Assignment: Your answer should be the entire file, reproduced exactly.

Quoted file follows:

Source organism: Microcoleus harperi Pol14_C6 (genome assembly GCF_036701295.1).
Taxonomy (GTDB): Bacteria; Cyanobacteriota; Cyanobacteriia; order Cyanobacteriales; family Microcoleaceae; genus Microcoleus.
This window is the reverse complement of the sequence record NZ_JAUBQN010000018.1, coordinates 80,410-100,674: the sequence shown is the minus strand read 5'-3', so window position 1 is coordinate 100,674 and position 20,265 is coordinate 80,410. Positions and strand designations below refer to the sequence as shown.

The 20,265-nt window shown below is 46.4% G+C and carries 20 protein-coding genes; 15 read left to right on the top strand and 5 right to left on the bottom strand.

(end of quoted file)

Source organism: Microcoleus harperi Pol14_C6 (genome assembly GCF_036701295.1).
Taxonomy (GTDB): Bacteria; Cyanobacteriota; Cyanobacteriia; order Cyanobacteriales; family Microcoleaceae; genus Microcoleus.
This window is the reverse complement of the sequence record NZ_JAUBQN010000018.1, coordinates 80,410-100,674: the sequence shown is the minus strand read 5'-3', so window position 1 is coordinate 100,674 and position 20,265 is coordinate 80,410. Positions and strand designations below refer to the sequence as shown.

The 20,265-nt window shown below is 46.4% G+C and carries 20 protein-coding genes; 15 read left to right on the top strand and 5 right to left on the bottom strand.